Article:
Subject: Re: Logic and its application.
I'd like to push the discussion about math and economics a bit further.
Cyril says that underlying quantitative staments about human capacities (e.g., labor power) is the conflation of people and things. Human capacities (also the exercise or expenditure of those capacities, e.g., labor time, the resulting products, etc.), to the extent that they all are 'quantitatively determined' are treated as algebraic variables.
It seems to me that such a thing is adequate. People are things, things of an essentially distinctive sort, but things -- susceptible to qualitative/quantitative determination. Conceivably, this would be so even in the midst of social relations firmly under their control, relations not mediated by money or any other hardened oppressive institution. Therefore, quantitative statements about human capacities, etc. should be admissible.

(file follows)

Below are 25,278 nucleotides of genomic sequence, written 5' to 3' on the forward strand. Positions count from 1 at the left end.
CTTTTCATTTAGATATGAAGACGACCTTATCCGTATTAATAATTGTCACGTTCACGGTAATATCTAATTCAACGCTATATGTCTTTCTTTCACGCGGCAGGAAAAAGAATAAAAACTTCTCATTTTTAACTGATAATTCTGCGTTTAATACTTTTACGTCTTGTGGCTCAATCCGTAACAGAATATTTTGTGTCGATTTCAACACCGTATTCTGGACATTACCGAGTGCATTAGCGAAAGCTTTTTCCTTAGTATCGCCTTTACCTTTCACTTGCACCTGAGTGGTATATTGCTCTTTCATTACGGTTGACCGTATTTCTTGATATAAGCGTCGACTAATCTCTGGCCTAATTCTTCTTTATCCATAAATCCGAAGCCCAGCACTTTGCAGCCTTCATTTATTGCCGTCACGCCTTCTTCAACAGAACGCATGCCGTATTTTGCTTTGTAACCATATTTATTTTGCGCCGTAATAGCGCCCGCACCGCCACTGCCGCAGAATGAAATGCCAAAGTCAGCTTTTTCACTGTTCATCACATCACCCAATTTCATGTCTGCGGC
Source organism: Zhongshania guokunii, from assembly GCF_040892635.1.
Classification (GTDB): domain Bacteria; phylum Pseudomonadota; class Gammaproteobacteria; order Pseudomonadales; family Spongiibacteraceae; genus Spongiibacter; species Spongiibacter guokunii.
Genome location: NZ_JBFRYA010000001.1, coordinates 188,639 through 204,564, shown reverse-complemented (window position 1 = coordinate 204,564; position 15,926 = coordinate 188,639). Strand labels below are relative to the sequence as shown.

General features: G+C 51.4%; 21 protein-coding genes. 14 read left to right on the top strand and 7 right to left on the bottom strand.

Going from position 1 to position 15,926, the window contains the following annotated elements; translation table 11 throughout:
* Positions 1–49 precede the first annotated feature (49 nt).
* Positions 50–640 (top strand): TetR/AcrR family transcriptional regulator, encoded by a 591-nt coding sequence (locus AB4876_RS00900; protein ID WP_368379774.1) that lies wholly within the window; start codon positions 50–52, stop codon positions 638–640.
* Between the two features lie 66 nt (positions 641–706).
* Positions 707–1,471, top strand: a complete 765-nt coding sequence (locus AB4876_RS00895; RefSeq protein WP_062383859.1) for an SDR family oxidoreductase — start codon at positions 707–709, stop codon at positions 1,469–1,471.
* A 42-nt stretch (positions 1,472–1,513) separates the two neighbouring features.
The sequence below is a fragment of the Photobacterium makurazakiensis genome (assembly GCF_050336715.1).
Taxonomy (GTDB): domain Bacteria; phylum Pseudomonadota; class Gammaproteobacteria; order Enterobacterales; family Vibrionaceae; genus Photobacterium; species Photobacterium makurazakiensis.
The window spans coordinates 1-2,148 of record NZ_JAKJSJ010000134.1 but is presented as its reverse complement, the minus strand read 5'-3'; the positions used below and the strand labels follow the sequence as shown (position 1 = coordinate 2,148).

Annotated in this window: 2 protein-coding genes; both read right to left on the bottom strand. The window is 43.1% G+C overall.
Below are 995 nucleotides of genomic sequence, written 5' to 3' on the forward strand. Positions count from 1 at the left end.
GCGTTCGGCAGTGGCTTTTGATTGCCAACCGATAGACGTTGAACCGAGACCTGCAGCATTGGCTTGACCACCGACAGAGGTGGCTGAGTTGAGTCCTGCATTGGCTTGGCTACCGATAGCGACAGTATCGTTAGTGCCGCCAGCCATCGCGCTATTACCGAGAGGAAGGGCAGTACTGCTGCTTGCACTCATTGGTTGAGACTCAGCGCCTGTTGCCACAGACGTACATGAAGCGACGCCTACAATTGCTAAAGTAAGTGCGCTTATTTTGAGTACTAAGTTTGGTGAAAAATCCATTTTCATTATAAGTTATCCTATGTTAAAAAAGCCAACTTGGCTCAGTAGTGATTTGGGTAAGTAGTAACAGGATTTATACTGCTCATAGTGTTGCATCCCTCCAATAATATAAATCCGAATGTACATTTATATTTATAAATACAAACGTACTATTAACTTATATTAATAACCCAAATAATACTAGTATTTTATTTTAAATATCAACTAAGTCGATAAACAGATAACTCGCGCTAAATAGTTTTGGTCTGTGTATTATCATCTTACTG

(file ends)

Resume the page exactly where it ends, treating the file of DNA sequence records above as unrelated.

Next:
It seems to me that the problem with the use of math in economic analysis has to do with the qualitative determinations underlying those 'quantitative statements'. If we have them wrong -- if social forms and material processes are fused -- math will cover up more than elucidate. And vice versa ...